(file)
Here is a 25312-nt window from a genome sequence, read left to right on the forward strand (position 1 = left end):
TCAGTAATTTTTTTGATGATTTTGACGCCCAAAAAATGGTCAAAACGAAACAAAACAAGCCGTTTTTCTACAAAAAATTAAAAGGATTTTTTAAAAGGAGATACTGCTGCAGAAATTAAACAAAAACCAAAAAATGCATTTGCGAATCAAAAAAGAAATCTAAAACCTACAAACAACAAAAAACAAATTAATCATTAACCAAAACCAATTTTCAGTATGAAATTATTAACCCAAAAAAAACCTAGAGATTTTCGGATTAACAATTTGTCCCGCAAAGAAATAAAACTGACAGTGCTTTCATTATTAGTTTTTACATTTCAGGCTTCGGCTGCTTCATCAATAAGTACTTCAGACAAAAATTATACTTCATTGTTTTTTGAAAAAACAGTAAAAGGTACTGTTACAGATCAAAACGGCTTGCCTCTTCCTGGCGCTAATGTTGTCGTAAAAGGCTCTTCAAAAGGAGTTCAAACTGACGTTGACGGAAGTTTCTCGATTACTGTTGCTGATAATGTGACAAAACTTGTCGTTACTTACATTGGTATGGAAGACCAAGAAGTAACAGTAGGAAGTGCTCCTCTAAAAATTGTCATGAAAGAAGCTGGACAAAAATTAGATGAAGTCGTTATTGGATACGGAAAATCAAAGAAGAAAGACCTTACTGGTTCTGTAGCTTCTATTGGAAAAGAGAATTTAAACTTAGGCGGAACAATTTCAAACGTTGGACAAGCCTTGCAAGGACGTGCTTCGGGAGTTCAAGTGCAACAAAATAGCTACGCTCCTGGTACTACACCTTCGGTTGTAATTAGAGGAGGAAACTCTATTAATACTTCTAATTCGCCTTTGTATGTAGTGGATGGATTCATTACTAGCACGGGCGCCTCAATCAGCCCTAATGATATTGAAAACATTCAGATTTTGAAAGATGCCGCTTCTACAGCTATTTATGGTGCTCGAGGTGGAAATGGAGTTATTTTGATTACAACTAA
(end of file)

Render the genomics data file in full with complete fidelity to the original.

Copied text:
Here is a 25312-nt window from a genome sequence, read left to right on the forward strand (position 1 = left end):
TCAGTAATTTTTTTGATGATTTTGACGCCCAAAAAATGGTCAAAACGAAACAAAACAAGCCGTTTTTCTACAAAAAATTAAAAGGATTTTTTAAAAGGAGATACTGCTGCAGAAATTAAACAAAAACCAAAAAATGCATTTGCGAATCAAAAAAGAAATCTAAAACCTACAAACAACAAAAAACAAATTAATCATTAACCAAAACCAATTTTCAGTATGAAATTATTAACCCAAAAAAAACCTAGAGATTTTCGGATTAACAATTTGTCCCGCAAAGAAATAAAACTGACAGTGCTTTCATTATTAGTTTTTACATTTCAGGCTTCGGCTGCTTCATCAATAAGTACTTCAGACAAAAATTATACTTCATTGTTTTTTGAAAAAACAGTAAAAGGTACTGTTACAGATCAAAACGGCTTGCCTCTTCCTGGCGCTAATGTTGTCGTAAAAGGCTCTTCAAAAGGAGTTCAAACTGACGTTGACGGAAGTTTCTCGATTACTGTTGCTGATAATGTGACAAAACTTGTCGTTACTTACATTGGTATGGAAGACCAAGAAGTAACAGTAGGAAGTGCTCCTCTAAAAATTGTCATGAAAGAAGCTGGACAAAAATTAGATGAAGTCGTTATTGGATACGGAAAATCAAAGAAGAAAGACCTTACTGGTTCTGTAGCTTCTATTGGAAAAGAGAATTTAAACTTAGGCGGAACAATTTCAAACGTTGGACAAGCCTTGCAAGGACGTGCTTCGGGAGTTCAAGTGCAACAAAATAGCTACGCTCCTGGTACTACACCTTCGGTTGTAATTAGAGGAGGAAACTCTATTAATACTTCTAATTCGCCTTTGTATGTAGTGGATGGATTCATTACTAGCACGGGCGCCTCAATCAGCCCTAATGATATTGAAAACATTCAGATTTTGAAAGATGCCGCTTCTACAGCTATTTATGGTGCTCGAGGTGGAAATGGAGTTATTTTGATTACAACTAA